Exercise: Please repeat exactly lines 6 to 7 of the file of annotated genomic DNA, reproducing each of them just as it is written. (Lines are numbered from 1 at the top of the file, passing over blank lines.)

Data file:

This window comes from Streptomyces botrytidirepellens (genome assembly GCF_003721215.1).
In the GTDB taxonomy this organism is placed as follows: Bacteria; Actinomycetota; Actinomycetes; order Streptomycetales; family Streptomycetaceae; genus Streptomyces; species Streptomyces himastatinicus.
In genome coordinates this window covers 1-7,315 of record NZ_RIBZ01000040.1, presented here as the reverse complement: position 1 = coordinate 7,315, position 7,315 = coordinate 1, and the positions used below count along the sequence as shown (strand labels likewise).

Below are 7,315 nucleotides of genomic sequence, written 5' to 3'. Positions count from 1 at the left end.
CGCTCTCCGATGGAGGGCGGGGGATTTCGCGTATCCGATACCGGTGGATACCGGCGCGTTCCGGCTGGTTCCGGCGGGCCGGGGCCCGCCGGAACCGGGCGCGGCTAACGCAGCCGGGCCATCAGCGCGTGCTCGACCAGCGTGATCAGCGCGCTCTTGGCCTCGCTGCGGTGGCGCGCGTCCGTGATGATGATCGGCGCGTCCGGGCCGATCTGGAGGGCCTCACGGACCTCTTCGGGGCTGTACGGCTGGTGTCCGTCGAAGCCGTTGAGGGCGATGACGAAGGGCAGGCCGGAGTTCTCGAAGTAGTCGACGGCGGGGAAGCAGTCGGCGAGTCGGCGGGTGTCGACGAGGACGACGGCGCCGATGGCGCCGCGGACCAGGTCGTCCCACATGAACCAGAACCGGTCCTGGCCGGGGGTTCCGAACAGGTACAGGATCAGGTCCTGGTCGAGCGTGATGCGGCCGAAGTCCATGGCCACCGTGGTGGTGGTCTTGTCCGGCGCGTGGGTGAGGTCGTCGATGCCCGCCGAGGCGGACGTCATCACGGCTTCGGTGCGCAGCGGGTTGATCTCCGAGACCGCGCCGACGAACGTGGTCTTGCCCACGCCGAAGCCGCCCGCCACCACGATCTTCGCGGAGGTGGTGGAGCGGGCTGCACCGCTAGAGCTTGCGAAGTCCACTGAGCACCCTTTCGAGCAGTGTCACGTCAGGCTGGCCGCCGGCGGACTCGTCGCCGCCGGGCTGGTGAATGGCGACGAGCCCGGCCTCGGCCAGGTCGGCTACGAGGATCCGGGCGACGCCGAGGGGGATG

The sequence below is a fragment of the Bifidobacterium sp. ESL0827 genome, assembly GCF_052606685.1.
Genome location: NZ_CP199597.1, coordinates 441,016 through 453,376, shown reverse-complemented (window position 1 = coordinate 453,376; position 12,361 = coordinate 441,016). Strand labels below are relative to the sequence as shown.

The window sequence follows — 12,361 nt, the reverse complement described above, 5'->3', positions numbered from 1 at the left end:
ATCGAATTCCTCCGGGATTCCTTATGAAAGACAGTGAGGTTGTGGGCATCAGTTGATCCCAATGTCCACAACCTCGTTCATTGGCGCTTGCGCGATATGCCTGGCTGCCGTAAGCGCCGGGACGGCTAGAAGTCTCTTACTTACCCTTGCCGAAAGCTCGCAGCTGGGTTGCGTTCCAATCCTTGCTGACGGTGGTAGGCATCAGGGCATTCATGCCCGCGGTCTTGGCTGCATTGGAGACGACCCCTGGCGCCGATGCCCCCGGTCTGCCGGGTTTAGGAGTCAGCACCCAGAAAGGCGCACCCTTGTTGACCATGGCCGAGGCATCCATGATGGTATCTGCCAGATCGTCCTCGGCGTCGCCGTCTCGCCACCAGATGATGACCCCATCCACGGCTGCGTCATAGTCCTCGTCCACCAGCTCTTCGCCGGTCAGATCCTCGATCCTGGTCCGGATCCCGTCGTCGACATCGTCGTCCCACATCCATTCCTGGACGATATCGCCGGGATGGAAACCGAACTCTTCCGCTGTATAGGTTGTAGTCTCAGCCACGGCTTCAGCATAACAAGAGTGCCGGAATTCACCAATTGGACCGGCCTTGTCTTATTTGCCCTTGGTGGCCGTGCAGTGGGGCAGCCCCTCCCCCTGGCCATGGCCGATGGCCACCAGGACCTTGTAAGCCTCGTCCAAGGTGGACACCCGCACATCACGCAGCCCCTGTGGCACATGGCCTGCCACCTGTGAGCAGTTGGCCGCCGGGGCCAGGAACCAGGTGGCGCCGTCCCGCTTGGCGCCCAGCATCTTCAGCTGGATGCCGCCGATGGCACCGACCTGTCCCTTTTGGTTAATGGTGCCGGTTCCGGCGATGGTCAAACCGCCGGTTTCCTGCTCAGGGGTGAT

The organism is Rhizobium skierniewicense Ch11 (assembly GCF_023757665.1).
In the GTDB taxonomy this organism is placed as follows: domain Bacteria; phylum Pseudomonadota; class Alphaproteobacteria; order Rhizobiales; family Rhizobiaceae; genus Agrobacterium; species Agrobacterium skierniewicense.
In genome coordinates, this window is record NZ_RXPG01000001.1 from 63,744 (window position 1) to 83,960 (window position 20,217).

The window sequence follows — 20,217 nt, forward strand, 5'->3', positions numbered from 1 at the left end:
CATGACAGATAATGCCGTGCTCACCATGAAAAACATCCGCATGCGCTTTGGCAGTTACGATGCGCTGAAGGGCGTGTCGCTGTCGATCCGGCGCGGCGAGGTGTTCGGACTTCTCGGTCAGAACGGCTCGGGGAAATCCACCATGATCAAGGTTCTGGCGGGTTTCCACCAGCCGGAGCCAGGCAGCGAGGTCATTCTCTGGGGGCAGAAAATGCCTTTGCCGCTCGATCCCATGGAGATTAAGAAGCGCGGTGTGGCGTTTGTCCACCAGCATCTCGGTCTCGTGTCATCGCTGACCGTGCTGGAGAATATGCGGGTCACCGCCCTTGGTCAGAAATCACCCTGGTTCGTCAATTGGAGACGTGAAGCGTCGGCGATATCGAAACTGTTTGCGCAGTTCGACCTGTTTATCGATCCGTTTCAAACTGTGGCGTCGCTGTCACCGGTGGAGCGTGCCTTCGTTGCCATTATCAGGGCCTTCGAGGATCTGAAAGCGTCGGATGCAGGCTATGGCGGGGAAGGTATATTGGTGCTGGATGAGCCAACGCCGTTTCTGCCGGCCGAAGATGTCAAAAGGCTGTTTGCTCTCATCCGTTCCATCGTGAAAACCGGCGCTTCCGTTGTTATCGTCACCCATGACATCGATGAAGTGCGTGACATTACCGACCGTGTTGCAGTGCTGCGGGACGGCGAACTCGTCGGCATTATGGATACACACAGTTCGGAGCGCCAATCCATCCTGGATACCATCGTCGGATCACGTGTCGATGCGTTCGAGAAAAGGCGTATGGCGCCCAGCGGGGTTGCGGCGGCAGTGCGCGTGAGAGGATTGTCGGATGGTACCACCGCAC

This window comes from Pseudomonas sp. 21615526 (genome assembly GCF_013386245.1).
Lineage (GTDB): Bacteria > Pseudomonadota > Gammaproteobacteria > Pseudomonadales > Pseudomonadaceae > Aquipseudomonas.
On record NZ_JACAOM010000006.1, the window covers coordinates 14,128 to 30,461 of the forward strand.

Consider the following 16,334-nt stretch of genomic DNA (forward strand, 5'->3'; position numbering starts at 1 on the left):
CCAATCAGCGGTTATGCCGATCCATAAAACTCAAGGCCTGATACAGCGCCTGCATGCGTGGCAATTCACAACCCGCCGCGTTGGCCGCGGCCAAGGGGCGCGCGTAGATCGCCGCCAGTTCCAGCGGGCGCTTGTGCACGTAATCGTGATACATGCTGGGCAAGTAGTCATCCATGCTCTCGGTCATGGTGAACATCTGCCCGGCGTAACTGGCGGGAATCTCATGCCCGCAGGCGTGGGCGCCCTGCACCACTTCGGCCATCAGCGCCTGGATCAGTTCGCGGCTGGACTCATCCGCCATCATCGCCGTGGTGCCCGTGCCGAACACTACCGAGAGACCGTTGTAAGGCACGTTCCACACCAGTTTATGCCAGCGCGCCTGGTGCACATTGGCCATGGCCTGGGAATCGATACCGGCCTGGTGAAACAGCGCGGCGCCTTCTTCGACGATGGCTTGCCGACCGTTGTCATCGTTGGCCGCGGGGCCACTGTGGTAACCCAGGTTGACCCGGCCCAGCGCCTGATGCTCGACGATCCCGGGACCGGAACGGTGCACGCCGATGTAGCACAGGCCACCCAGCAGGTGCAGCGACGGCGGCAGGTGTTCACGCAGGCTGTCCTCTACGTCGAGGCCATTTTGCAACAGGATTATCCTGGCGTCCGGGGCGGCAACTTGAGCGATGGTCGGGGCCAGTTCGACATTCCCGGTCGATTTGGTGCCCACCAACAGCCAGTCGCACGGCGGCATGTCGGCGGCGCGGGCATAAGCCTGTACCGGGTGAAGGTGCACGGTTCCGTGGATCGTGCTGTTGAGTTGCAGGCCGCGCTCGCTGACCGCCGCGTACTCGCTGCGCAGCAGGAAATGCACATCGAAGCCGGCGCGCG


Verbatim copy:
The sequence below is a fragment of the Bifidobacterium sp. ESL0827 genome, assembly GCF_052606685.1.
Genome location: NZ_CP199597.1, coordinates 441,016 through 453,376, shown reverse-complemented (window position 1 = coordinate 453,376; position 12,361 = coordinate 441,016). Strand labels below are relative to the sequence as shown.